Chiroptophobia (fear of bats): symptoms, causes and treatment

Chiroptophobia is the persistent and intense fear of bats. It is a type-specific phobia that, as such, can be a major trigger for anxiety responses and even panic attacks. This is a rare fear linked to the transmission of threatening information about this animal species.

Below we will see the main features of chiroptophobia along with its possible causes and treatment.

    Chiroptophobia: fear of bats

    The word “chiroptère” (bat) is made up of the Greek “cheir”, which means “hand”, and the term “pteron”, which means wings. This is the formal way of calling mammals that develop wings on their limbs, which we call “bats”. In turn, the word “chiroptophobia” is made up of the same Greek words followed by the term “phobos” which refers to fear or fear. In this sense, chiroptophobia is the term that refers to the fear of bats.

    When it manifests itself in the presence of a specific animal, chiroptophobia it is considered a specific type of phobia. However, this is not a common phobia. Animal-specific phobias occur more commonly in snakes, spiders, mice or rats, some insects, and birds.

    In this type of phobia, the fear is usually not about potential harm. In other words, that is to say people recognize that the animal does not present a significant danger to its physical integrity. However, this recognition does not reduce the anxiety response, as the fear is generated by the physical characteristics of the animal.

    More precisely, fear is related to the movement produced by the animal, especially if it is difficult to anticipate movements (for example a sudden beat), which in the case of chiroptophobia is very obvious. Fear is also caused by the physical appearance of animals, which can be linked to negative stereotypes about them and with sensations such as disgust.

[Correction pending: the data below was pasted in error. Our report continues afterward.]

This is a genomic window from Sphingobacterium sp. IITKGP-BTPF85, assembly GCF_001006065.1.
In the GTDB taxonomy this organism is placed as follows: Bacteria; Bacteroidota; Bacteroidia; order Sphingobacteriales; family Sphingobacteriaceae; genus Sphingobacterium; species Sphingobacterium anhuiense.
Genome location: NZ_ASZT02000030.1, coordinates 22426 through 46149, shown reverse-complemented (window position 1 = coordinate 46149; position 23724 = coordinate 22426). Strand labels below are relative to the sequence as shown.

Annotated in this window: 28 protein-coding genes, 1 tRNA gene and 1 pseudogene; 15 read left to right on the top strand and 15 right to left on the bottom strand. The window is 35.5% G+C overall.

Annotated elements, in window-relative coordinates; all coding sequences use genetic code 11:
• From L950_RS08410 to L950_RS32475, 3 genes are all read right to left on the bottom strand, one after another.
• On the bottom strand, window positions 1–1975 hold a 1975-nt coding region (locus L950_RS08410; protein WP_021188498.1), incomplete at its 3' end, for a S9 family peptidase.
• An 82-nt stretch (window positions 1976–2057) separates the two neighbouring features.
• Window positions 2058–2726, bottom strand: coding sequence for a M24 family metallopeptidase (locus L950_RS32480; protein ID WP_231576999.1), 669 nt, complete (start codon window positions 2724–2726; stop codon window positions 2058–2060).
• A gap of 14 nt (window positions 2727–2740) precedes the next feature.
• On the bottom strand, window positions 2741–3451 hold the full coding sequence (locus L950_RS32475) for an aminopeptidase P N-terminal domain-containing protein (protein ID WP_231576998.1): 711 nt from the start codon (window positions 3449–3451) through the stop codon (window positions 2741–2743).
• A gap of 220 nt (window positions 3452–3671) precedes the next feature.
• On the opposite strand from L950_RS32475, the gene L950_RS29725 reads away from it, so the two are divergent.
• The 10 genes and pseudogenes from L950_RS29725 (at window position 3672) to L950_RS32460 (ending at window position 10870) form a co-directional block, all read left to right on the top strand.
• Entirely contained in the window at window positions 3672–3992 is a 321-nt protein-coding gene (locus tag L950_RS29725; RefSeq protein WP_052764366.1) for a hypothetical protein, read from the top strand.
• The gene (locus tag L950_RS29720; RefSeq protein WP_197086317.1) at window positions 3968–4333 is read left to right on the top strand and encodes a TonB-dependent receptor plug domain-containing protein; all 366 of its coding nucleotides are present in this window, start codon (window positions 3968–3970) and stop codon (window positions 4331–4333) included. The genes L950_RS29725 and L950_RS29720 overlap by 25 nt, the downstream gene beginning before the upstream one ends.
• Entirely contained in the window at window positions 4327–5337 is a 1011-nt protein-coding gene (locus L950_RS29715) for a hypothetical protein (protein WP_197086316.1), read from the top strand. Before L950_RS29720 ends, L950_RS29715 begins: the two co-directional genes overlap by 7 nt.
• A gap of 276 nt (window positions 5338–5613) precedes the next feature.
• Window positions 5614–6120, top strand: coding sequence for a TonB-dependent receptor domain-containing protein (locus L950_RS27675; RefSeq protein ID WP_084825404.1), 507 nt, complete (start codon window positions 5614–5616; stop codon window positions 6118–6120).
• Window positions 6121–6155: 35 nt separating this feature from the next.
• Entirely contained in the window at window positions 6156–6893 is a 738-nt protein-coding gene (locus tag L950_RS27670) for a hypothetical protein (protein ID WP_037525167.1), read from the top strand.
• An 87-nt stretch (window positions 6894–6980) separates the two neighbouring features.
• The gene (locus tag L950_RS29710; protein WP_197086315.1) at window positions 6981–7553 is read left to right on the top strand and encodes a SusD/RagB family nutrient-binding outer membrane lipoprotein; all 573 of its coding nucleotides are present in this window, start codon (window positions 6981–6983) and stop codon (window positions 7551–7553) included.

Likewise, in the case of small animals that can evoke a perceived danger (eg snakes), fear is the primary reaction and disgust is the secondary reaction. The opposite occurs in the case of, for example, rats, mice and penalized rats. Finally, fear is linked to the sounds they produce and to the tactile sensations that animals generate in human contact.

      main symptoms

      As with other phobias, chiroptophobia triggers an immediate anxiety response. The latter may occur in the face of direct exposure with the stimulus, or in the face of the possibility or anticipation of exposure. Due to the activation of the autonomic nervous system (the task of regulating our involuntary movements), the most common response is a picture of anxiety which includes sweating, decreased gastrointestinal activity, hyperventilation, rapid heart rate and sometimes a panic attack.

      There may also be a fear of one’s own symptoms or the onset of a panic attack. Likewise, there can be a social component: a lot of people feel intimidated by this. the possibility of making a fool of yourself when other people notice the reaction.

      Animal-specific phobias usually start in childhood (before the age of 12), but not necessarily, and occur more frequently in women.